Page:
NASA's IPP provides leveraged technology for NASA's mission directorates, programs, and projects through investments and technology partnerships with industry, academia, government agencies, and national laboratories. As IPP Director, Doug Comstock also is responsible for directing the IPP portfolio of technology investments and partnering mechanisms, including Small Business Innovative Research (SBIR), Small Business Technology Transfer Research (STTR), the Centennial Challenges, and the Innovative Partnerships Seed Fund. He also is responsible for intellectual property management and technology transfer that provides benefits to society from the nation's investment
in NASA's space and aeronautics missions.
NASA Tech Briefs: What is the function of the Innovative Partnerships Program within NASA?
Doug Comstock: We work technology in both directions, into and out of NASA. We identify sources of technology that will meet the needs of NASA's mission directorates and their programs and projects. There are several mechanisms we have for doing that. The Small Business Innovation Research (SBIR) program and the Small Business Technology Transfer (STTR) program are the largest in terms of dollar value. There also is the Centennial Challenges, which is NASA's prize program, and something we started recently called the IPP Seed Fund, in which we seek cost-shared technology development for technologies of common interest between NASA and outside organizations. The fourth major area is through partnerships, where we can identify technologies that are of mutual interest and have partnerships to advance the technology. These are what we call "spin-in" technologies, or funded technologies.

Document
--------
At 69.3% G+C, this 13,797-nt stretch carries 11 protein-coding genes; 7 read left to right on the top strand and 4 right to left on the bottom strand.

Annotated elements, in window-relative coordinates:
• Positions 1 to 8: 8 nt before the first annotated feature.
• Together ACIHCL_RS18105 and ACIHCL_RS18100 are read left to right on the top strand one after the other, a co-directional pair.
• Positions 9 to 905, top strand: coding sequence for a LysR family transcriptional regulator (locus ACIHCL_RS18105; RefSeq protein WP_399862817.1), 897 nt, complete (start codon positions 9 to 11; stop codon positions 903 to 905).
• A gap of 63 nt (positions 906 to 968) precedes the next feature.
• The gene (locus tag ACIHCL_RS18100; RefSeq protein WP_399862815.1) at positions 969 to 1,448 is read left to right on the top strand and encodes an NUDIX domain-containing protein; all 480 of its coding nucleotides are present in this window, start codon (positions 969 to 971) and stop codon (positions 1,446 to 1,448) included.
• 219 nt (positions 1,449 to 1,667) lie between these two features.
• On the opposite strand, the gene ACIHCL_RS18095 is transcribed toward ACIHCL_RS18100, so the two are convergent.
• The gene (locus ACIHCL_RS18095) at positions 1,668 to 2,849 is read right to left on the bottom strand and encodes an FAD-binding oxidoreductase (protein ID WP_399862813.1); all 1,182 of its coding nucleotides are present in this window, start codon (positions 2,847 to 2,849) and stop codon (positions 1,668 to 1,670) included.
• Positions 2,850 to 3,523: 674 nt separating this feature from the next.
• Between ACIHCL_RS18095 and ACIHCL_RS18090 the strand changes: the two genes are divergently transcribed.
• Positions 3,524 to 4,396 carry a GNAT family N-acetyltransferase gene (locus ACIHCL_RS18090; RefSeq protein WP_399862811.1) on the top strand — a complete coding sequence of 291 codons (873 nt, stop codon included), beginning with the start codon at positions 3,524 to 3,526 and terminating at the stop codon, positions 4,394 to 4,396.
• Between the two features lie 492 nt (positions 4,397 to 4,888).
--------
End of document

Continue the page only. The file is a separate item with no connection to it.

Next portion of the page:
For the "spin-out," that's where our Technology Transfer program comes in. Part of what IPP does is intellectual property management for NASA and licensing of NASA technologies. We work to document NASA Technology Reports (NTRs) – those technologies that appear in NASA Tech Briefs – and then documenting successful cases of technology transfer such as those that appear in NASA's Spinoff publication.
What we try to do is match technology needs with technology capabilities both into and out of NASA.
NTB: Other than NASA Tech Briefs, how do you get the message out to the public sector and U.S. industry that NASA has these technologies available?
Comstock: A lot of it is attending and giving presentations at various conferences and symposia with a cross-section of various industries other than aerospace. We try to identify technical gatherings where it would be beneficial for us to get that message across. The primary interest for us is really the spin-in, where we can engage some of these other communities that may have technologies that they're already using that would be relevant to what NASA's trying to do so we can leverage what they've done and not have to invest as much or at all in developing those technologies. We do some of those things through partnerships as well.